G20 pledges to vaccinate 70% of global population by mid-2022

By Amirtha P S, Desk Reporter
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The world’s 20 biggest economies’ (G20) finance and health ministers last day pledged to take steps to ensure 70 percent of the global population is vaccinated against COVID-19 by mid-2022 and created a task force to fight future pandemics.

The ministers could not reach an agreement on a separate financing facility proposed by the US and Indonesia, but said the task force would explore options for mobilizing funds to boost pandemic preparedness, prevention and response.

“To help advance toward the global goals of vaccinating at least 40 percent of the population in all countries by the end of 2021 and 70 percent by mid-2022, we will take steps to help boost the supply of vaccines and essential medical products and inputs in developing countries and remove relevant supply and financing constraints,” the G20 ministers said in a statement.

The G20 Joint Finance-Health Task Force aims at enhancing dialogue and global cooperation on issues relating to pandemic prevention, preparedness and response, promoting the exchange of experiences and best practices, developing coordination arrangements between the Ministries, promoting collective action, assessing and addressing health emergencies with cross-border impact and encouraging effective stewardship of resources.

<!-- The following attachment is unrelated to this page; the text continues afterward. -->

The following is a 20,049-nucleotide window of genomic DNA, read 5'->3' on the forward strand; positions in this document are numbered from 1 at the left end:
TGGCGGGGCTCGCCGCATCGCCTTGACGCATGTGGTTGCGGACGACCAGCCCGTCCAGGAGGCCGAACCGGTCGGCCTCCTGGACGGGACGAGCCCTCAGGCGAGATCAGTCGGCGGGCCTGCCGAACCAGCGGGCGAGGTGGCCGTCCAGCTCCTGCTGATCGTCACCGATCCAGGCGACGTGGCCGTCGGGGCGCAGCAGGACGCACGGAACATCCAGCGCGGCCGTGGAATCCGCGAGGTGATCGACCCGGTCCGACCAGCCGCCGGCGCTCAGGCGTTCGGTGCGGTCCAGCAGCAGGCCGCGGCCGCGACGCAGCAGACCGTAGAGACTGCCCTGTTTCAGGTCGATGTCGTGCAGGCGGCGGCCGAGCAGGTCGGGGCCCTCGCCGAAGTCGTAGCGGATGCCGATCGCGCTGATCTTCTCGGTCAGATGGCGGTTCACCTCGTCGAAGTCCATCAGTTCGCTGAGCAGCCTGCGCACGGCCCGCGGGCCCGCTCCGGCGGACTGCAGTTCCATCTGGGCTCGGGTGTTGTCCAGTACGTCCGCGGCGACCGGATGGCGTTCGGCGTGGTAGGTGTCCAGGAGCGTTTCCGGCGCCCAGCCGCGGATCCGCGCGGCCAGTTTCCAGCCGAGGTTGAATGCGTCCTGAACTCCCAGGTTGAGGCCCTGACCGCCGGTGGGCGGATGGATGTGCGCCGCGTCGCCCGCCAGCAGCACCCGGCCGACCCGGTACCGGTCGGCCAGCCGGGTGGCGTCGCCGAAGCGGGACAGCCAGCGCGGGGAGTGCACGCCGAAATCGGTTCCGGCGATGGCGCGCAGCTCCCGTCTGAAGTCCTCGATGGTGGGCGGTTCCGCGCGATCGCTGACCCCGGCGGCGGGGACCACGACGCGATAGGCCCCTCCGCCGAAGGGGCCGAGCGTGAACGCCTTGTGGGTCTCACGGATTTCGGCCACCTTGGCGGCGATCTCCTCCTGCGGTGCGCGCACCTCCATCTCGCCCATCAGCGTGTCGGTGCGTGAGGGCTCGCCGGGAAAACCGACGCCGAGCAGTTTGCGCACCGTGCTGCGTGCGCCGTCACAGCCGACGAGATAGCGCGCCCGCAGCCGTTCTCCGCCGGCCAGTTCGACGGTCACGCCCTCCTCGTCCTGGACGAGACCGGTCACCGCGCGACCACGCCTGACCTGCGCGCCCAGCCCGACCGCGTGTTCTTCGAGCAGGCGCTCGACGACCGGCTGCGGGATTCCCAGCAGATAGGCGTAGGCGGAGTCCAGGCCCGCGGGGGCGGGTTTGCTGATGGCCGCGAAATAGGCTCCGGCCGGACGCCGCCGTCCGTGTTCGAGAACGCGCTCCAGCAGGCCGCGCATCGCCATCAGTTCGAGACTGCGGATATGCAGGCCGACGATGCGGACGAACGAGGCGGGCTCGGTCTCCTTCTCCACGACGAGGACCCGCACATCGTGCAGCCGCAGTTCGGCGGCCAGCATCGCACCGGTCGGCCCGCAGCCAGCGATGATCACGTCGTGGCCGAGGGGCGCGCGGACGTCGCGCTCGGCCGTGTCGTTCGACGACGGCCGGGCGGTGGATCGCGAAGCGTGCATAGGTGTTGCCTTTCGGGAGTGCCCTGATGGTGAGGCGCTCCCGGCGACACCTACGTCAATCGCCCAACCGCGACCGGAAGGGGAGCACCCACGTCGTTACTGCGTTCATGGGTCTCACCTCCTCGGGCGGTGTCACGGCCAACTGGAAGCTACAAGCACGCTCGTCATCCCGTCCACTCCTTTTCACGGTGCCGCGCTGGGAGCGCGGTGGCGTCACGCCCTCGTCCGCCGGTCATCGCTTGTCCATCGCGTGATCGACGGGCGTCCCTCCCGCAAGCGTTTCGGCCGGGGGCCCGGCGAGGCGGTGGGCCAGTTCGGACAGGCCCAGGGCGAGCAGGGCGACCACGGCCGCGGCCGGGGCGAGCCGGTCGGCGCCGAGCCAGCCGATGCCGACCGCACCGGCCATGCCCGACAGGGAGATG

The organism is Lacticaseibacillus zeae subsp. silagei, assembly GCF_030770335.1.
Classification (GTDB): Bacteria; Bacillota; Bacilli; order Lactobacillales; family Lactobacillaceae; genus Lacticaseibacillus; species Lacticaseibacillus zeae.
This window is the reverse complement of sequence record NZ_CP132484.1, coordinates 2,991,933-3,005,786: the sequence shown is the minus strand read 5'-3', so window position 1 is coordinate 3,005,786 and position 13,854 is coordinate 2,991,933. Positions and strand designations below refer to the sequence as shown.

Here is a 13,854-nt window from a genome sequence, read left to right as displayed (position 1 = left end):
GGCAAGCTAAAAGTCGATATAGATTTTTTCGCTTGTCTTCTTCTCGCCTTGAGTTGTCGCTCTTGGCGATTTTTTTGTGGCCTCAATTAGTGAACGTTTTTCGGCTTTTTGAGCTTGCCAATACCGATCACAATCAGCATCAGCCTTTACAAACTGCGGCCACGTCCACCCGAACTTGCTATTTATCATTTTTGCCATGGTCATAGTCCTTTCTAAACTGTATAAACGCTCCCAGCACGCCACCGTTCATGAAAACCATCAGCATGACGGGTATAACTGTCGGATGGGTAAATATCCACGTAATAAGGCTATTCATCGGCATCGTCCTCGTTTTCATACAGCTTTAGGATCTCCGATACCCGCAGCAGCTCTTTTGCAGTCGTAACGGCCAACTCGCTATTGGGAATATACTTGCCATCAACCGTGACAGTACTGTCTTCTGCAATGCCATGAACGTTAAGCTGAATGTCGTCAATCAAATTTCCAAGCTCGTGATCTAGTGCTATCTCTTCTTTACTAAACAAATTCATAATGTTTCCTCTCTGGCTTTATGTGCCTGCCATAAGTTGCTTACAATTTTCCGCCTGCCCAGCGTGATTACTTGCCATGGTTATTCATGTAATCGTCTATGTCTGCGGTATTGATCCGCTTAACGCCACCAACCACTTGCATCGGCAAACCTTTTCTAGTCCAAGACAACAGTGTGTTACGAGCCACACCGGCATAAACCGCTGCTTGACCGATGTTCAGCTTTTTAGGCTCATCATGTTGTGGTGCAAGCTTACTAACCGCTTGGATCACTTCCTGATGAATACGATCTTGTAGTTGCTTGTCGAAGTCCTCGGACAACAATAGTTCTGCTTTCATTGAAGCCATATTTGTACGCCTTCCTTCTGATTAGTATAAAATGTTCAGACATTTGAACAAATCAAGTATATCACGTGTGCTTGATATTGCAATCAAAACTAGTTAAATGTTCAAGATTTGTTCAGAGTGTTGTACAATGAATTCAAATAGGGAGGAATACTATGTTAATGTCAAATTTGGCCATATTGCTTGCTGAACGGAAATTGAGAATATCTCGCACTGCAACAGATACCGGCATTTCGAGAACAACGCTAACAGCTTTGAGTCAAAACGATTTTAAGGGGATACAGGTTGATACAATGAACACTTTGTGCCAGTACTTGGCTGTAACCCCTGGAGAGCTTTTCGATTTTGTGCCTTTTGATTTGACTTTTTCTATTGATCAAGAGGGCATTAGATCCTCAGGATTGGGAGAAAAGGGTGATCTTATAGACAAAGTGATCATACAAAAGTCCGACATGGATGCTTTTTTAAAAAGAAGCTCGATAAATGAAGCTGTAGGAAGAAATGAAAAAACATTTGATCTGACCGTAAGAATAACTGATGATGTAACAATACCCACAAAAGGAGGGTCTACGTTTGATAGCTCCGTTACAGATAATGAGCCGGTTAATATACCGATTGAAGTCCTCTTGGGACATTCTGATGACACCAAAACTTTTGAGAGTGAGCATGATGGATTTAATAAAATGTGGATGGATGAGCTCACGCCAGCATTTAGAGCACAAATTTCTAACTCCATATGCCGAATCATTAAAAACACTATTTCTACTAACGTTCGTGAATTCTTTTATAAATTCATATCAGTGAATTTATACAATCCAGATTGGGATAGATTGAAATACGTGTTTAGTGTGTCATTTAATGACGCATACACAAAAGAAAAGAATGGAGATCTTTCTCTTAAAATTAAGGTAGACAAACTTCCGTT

The ministers stated that they were setting up the new body because the COVID-19 pandemic had created significant shortcomings in the world’s ability to coordinate its response. The group has pledged to support “all collaborative efforts” to offer access to safe, affordable, quality and effective vaccines, therapeutics, diagnostics, and personal protective equipment, particularly in low- and middle-income countries.

G20 will work to boost the supply of vaccines and essential medical products and inputs in developing countries while removing constraints on supply and financing but gave no specific details.

The ministers also called for boosting the resilience of supply chains through voluntary technology transfer hubs, such as newly established mRNA Hubs in South Africa, Argentina and Brazil, and through joint production and processing agreements.

The call for a voluntary mRNA technology transfer means that talks on the idea of a temporary waiver of intellectual property rights on COVID-19 vaccines and therapies, originally proposed by South Africa and India and now championed by the US, remain stuck at the World Trade Organization (WTO).

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